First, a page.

Matthew 14: 22 – 33
The 10th Sunday after Pentecost
In the name of God the Father, God the Son, and God the Holy Spirit. Amen.
If you want to walk on the water, you have to get out of the boat!
I am so glad I am here at the Chapel of the Holy Spirit on this very day. This is by far my favorite gospel. Peter is so much like all of us. We mean well. We want to stay focused on Christ, but alas….things get in the way and just like Peter, we start worrying and sinking down.
What does it take to get someone to trust God totally? Many people become strong Christians when something bad happens and they and others pray and the crises of the day turns out better than expected. Why do we wait? Last week we had the Transfiguration and I love the fact that Jesus chose three ordinary fishermen, Peter, James, and John to go up on the mountain to pray.
Think about the events that took a lot out of Jesus and compare this with your own life. When he has to feed the 5,000 with just one little boy’s lunch and had 12 baskets of leftovers, that was a miracle. He had to teach and preach and it left him depleted. He retreats to the mountain or the wilderness or some other private place to pray to be renewed. Now, if God has to pray to be rejuvenated, doesn’t that say something about us as mere mortals? Think of your prayer routine? First, do you have one? If not, it’s time to get out of the boat – our comfort zone – and make a regular time to pray outside of our Sunday worship.
Let’s go back to our gospel for a minute. If you have spent many hours fishing you have been in a boat when the seas were rough and possibly have even been scared for your safety. Storms can blow up on the water very fast. The Sea of Galilee is a large, heart shaped body of fresh water, eight miles wide by thirteen miles long. Peter, James, and John knew the lake as well as many of you, know Big Lake. They knew that at this time of year, probably mid-Spring, the Sea of Galilee was subject to strong gusts of wind. The late afternoon was not a good time to be out in the middle of the lake. This is no different today. Those after the fish want to be on the water early in the morning. You know, even if you are not a fisherman, that we have strong thunder storms right now most every afternoon somewhere at this time of year.
The boat was a considerable distance from the land and was being thrown about by the wind and waves. Jesus had been praying and needed some time alone. Just about dawn, he approaches the boat by walking on the water. The boat is being buffeted about by the wind. This is an image that is hard to imagine for many.
This appearance was not unlike Jesus’ resurrection appearance. On a dark night of fear and helplessness, Christ comes to his disciples. They think they have seen a ghost and are frightened by Jesus’ appearance. He says to them, “Take courage, it is I. Don’t be afraid.”
If there is any quote from Jesus that we should remember, it is this one. “Take courage, it is I. Don’t be afraid.” What fear do you have, large or small, that is keeping you up at night or causes you to worry and not feel the joy and happiness meant for you through Jesus, our Lord? Some are very fearful of public speaking, others that they don’t fit in or have enough “things” to appear they are doing well financially. Others may fear about a health concern still others fear that they might not have friends or be loved and needed by someone. Whatever it is, call it into your mind right now. One of mine is that I don’t have enough time and might let someone important to me down. I can never do enough. I always have a list. So it does not have to be something bad or really very great – just identify it. Now, this is the tough one. What can we do about it to eradicate it so that God’s plan for us is fully utilized and you are fully alive in Christ?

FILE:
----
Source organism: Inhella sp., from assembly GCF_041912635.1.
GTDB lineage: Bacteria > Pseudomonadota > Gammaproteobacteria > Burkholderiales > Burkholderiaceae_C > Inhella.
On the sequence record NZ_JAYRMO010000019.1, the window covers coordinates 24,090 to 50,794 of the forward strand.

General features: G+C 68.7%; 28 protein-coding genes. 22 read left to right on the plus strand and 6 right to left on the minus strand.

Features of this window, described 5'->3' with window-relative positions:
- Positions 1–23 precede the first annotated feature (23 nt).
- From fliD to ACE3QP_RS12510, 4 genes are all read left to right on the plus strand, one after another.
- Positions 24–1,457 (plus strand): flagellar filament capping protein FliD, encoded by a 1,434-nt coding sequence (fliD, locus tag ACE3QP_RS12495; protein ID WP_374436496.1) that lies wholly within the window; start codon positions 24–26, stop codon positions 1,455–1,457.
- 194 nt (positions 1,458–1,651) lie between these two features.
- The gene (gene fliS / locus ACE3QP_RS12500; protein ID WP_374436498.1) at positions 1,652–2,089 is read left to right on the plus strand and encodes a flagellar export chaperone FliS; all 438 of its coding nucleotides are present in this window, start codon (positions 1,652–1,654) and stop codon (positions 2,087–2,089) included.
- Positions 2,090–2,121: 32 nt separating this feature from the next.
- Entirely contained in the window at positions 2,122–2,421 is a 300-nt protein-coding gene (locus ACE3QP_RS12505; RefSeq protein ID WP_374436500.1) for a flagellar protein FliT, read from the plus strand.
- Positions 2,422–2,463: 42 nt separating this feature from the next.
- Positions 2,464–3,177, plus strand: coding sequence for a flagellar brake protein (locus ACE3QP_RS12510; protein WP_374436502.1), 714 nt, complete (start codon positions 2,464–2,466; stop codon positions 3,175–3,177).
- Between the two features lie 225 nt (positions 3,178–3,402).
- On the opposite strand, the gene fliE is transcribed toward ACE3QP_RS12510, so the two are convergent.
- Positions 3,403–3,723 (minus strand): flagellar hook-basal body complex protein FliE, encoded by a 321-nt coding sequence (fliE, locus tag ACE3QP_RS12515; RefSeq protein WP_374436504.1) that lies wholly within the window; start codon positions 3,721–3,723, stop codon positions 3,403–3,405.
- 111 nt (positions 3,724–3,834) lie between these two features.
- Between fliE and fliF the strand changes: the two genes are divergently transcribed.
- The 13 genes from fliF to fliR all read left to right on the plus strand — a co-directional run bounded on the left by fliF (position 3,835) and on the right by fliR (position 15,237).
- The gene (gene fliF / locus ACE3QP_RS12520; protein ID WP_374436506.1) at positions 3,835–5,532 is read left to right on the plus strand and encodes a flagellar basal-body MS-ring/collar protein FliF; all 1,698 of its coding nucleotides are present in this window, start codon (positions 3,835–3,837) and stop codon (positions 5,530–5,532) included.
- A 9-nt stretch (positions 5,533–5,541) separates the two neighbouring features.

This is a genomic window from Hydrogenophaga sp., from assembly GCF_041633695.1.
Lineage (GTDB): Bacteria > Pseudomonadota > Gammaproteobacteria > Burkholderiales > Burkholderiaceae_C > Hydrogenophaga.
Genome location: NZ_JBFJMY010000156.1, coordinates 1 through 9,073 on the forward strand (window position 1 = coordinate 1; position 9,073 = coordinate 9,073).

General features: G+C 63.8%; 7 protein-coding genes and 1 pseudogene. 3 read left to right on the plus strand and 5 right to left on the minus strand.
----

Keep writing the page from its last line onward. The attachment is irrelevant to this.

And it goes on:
Although the answer, for me, is very simple, it is not easy to maintain. Perhaps that is why New Year’s resolutions only last a few short weeks or diets are hard to maintain. Life gets in the way. We are fine to follow our Christ journey as long as it is convenient and easy. As soon as we have to prioritize something else that is fun or important to us, then usually God time goes by the wayside. Yet, we all profess to put God first in our lives. If you want to walk on the water, you have to get out of the boat!
There are plenty of times when we find ourselves in “deep water.” Some people panic more often than others. They are just more panic prone. Many are not up to dealing with the emotional or financial strains that are placed on them. Almost everyone knows what it is to have a calm and tranquil life, and then, WHAM!, it is interrupted by an unexpected storm. The only thing certain about storms is that they are part of life, even for the finest and most devout people on earth.
Let’s go back to Peter. As long as he kept his eyes on Jesus, he was able to walk on the water. That is key!
As we go back to school and start a brand new year and the season changes from summer to fall, let’s step it up a notch. Our theme this year at EDS is “Soaring to New Heights.” Take a risk. Jesus has you in the palm of his hand. Do something more in some area of your life to be a better Christian, to make the world a better place because you have been in it. Once you decide what that next step is going to be, don’t take your eyes off Jesus. If he needed some quiet time and place to pray, so do you.
If you want to walk on the water, you have to get out of the boat! Instead of ending with Good Luck, I want to say to you instead…God luck. It can happen. Believe. Remember Jesus’ words: “Take courage. It is I. don’t be afraid.” Amen.